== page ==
Last night, I went to an information session about TEALS, a volunteer program where software engineers teach CS to high school students on their way to work. Basically, the schools schedule the CS class for first period so that the engineers can make it into work by 9:30. There are four programmer volunteers per class and one teacher from the school who, over the course of four years, learns how to teach CS.
TEALS is starting to expand into more New York City schools and had some inspiring stories. This semester, one group of volunteers is teaching at a school that is 100% English-as-a-second-language students. This took some experimentation, but they found that if they explain things in English and then break the class into groups, then the students who are more fluent in English can explain the concepts to the other students in Spanish.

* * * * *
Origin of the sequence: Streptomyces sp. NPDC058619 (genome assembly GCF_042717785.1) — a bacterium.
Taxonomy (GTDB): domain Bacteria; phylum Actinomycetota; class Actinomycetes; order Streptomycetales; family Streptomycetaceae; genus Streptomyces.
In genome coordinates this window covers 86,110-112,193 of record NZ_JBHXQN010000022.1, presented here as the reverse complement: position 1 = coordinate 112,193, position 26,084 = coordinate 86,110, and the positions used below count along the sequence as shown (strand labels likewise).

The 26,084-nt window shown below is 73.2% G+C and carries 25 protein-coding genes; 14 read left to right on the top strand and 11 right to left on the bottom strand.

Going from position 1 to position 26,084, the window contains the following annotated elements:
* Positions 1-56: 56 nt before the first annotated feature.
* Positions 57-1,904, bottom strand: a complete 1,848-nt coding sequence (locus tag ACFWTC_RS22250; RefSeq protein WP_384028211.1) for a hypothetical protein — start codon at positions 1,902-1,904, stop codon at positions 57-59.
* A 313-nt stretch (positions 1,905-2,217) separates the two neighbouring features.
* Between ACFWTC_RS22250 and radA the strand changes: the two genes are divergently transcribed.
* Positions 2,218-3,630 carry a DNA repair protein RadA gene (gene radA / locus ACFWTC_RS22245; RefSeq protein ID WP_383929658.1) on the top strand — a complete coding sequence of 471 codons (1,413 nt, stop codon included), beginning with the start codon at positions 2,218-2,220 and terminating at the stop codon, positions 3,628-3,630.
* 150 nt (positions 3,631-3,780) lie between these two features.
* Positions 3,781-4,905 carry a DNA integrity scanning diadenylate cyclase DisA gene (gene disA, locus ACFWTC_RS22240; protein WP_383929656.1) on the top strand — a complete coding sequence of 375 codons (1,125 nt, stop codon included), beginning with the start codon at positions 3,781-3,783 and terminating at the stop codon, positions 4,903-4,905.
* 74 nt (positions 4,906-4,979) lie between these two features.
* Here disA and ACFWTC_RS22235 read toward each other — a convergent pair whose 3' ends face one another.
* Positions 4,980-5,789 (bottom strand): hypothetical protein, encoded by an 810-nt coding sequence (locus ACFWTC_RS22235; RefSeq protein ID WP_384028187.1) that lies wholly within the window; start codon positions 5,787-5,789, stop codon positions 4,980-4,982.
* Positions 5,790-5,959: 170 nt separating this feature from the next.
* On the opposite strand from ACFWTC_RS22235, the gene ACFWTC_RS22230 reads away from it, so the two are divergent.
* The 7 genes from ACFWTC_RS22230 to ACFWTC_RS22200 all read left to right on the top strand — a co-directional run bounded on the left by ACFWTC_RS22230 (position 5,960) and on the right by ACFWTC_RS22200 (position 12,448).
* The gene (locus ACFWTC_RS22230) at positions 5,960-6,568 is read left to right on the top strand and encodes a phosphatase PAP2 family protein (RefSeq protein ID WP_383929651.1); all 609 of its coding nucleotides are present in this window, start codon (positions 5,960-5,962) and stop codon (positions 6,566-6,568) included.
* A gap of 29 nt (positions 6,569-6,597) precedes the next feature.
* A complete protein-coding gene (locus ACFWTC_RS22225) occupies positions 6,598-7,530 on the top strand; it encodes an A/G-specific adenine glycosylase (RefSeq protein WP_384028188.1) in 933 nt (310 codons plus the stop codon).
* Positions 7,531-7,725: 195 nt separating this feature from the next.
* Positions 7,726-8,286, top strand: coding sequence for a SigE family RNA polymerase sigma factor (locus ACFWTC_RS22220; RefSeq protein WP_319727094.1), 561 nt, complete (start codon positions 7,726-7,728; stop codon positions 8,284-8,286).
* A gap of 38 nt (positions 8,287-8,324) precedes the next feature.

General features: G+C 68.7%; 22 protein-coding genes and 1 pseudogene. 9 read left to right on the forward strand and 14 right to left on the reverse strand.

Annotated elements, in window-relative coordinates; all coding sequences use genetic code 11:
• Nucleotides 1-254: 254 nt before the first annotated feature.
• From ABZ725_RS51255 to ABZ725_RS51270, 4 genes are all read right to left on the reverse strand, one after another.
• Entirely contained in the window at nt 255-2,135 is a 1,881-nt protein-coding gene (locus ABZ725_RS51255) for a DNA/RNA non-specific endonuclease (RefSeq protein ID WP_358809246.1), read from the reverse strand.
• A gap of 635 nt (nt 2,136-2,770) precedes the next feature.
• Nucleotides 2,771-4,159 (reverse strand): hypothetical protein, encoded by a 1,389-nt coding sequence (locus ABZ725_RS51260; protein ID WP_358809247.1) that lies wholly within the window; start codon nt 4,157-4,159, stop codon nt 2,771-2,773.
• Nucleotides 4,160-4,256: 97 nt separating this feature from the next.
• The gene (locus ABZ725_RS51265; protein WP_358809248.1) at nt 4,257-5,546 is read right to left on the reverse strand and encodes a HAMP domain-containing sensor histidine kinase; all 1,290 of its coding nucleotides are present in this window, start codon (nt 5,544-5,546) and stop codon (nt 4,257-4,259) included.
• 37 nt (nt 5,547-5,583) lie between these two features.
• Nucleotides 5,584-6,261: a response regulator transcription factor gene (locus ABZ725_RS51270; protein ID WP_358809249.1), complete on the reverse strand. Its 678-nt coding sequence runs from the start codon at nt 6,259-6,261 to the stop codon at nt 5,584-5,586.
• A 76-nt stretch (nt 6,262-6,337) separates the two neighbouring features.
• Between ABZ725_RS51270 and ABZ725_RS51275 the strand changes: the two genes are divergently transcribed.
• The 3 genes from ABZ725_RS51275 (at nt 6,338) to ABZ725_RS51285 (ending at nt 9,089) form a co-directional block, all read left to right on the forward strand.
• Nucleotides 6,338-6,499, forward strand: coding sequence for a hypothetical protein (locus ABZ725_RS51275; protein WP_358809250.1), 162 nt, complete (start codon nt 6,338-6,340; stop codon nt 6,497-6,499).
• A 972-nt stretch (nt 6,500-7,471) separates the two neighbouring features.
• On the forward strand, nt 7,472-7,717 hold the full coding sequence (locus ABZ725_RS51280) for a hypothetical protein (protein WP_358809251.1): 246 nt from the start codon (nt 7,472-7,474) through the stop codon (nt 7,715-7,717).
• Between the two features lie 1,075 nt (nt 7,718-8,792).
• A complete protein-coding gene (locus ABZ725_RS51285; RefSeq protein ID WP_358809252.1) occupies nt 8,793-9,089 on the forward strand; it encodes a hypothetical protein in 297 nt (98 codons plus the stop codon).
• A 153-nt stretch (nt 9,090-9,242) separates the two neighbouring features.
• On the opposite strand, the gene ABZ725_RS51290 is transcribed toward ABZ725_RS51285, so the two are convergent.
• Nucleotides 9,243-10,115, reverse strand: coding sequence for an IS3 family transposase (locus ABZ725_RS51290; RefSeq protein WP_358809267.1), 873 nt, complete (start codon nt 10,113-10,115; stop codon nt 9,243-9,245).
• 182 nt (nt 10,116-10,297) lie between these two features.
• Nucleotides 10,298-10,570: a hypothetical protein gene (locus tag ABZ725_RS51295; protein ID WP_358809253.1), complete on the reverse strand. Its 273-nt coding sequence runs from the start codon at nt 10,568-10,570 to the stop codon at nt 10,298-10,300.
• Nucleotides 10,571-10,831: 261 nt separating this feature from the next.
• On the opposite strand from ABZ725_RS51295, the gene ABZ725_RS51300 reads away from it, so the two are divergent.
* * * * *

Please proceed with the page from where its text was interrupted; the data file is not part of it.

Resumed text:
This class will represent 12% of all hispanic students taking the AP CS test this year.
The school’s IT guy is super supportive of the program and stays after school almost every day to tutor the students and comes in on Saturday to open up the computer lab (many of the students don’t have computers at home, in fact, two are homeless).